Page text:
Should I pursue an LL.M Degree?

Going for an LL.M degree after investing 5 years in your law school can seem like a big decision. Before deciding upon the same, what are some of the factors that a student should determine? How can one decide if it is the right path for them, or the most important question of all, would it be worth it in one’s career?

in conversation with:

Vikrant Pachnanda


An Advocate-on-Record, Supreme Court of India & Aviation Attorney at Pachnanda Law offices with offices in New Delhi and Chandigarh, he is also the Founder & Managing Editor of India Law Journal (www.indialawjournal.org)


He completed his LL.M from Cornell Law School and an advanced LL.M in Air and Space Law from Lieden University.




When to pursue an LL.M degree



One of the challenging questions that most of the law student face is whether to pursue a masters or not, and if yes then what would be the correct time to do so? Would it be right after one’s graduation or after gaining some work experience?

And once a student decides upon these, another dilemma is how to get selected in a top tier institution and in the end, would it be worth the investment?


1. Gaining some work experience, why necessary?

The foremost reason is that most of the law schools in USA need you to have work experience before shortlisting you as a selected candidate. Even if a student secures admission without work experience, he/she can find the course really difficult to pursue because the professors teach assuming you have some experience in the relevant field. Pursuing a master’s degree is like being thrown in the deep end of the swimming pool. If you don’t already know how to swim, you will have to fend for yourself.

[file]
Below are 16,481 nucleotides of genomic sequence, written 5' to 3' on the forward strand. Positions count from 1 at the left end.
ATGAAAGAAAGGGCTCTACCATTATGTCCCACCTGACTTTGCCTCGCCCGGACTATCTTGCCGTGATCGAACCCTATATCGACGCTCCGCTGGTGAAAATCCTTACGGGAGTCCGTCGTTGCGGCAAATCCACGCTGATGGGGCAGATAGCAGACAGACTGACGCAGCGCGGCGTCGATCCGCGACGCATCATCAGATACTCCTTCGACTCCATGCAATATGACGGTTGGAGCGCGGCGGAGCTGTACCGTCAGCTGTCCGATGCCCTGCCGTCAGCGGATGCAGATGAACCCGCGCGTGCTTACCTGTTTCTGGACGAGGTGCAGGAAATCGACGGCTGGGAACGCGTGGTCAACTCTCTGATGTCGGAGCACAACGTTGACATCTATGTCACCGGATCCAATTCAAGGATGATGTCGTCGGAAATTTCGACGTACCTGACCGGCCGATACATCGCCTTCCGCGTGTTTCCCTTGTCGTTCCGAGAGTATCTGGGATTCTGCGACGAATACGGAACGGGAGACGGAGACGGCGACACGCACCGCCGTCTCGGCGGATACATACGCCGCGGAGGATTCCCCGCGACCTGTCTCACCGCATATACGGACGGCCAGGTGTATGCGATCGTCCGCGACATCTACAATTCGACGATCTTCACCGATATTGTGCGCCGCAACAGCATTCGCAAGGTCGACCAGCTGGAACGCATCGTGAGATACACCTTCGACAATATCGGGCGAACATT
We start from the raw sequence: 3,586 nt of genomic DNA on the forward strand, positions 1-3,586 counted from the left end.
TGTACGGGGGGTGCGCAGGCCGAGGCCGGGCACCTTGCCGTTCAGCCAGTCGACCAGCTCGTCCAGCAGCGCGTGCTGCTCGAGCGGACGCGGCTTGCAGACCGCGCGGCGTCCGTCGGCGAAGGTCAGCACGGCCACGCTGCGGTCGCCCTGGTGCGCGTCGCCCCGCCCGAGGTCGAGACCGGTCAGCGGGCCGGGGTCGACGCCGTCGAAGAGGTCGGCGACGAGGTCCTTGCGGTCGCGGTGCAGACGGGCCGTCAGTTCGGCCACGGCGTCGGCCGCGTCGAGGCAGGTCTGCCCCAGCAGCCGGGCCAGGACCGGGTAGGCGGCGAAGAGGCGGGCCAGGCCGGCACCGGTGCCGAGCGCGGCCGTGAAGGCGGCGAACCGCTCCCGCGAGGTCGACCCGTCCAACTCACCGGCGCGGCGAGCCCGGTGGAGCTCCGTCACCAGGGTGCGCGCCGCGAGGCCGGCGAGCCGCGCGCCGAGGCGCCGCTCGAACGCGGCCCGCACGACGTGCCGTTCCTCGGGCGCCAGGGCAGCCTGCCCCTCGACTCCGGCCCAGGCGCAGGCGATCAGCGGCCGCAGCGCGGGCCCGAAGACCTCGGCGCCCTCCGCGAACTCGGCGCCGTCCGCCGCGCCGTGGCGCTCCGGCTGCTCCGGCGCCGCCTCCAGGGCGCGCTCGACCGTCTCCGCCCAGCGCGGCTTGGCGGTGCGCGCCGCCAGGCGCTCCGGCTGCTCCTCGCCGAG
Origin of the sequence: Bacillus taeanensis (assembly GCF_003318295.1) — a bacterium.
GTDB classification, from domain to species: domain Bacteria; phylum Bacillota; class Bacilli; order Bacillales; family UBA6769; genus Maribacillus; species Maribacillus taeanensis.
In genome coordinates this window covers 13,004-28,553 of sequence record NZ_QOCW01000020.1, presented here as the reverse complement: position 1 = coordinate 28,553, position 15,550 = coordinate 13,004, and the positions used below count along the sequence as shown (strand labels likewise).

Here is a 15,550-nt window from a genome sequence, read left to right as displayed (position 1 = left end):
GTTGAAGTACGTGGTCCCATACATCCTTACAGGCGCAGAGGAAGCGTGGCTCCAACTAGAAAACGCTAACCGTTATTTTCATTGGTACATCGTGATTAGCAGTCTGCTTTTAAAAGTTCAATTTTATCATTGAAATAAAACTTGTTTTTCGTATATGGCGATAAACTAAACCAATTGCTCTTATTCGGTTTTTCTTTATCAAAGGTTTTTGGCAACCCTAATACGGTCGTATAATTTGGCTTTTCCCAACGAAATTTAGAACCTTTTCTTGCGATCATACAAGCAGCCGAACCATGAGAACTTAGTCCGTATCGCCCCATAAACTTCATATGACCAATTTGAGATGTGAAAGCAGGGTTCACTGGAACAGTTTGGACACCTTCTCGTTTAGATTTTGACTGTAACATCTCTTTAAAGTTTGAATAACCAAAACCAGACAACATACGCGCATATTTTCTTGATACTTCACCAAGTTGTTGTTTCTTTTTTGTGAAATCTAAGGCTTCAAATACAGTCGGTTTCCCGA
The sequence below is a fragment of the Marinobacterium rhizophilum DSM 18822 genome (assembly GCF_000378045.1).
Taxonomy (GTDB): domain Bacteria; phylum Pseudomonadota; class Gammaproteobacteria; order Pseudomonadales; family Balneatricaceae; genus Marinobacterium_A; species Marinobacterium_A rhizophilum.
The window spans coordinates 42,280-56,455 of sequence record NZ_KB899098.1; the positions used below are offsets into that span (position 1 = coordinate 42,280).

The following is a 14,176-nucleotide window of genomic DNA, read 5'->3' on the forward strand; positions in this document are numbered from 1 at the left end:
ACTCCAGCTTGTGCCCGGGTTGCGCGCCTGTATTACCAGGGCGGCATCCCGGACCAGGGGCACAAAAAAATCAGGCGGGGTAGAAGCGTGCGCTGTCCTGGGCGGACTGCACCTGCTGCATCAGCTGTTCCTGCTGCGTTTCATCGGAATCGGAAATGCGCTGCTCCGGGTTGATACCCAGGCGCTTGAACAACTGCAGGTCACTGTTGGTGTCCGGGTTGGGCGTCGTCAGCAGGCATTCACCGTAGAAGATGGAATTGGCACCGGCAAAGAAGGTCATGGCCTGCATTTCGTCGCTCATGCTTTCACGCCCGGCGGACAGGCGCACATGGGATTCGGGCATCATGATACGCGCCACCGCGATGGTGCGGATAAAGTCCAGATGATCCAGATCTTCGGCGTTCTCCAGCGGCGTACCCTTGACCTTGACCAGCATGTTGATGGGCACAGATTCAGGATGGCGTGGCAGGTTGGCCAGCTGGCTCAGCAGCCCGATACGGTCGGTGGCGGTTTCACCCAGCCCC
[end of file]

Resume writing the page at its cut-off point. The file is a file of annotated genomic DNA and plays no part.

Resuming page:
Initially I was planning to apply for an LLM in the my final year of law school however I didn’t even know whether to opt for litigation or corporate law related subjects and even if one does make up their mind regarding a particular field, even then in that particular field there would be 50 odd courses to choose from.
A master’s degree is not like your law school degree where you focus more on general subjects. In your master’s degree, you are required to study particular topics as an entire subject and to decide which subject you really need to specialize in, having work experience is very helpful.

2. Building a suitable profile

In order to build a good profile, you should have a first class degree from your law school, at least a couple of years of work experience and good recommendations from your employers and professors because what will matter more is the content of the recommendation rather than the name/designation of the recommender.

Pursuing a masters from a top tier institution



Once a student has made up their mind in regard to pursuing an LL.M, he/she is required to shortlist the institutes from where they plan on obtaining their degree. It’s a fact that every student dreams to secure an admission with a top tier law school and for that, it obviously requires a lot of hard work.

Another thing that matters a lot before going for a masters is how one chooses their subjects and whether in the long run they would benefit the student or not. Because in the end it’s not just an individual’s time that is being invested but a huge amount of money, too.


1. Securing an admission in Cornell Law School

Going through the regular selection procedure, my work experience, recommendations, publications, having a first class degree from GNLU and my CV in general helped me secure an admission in Cornell.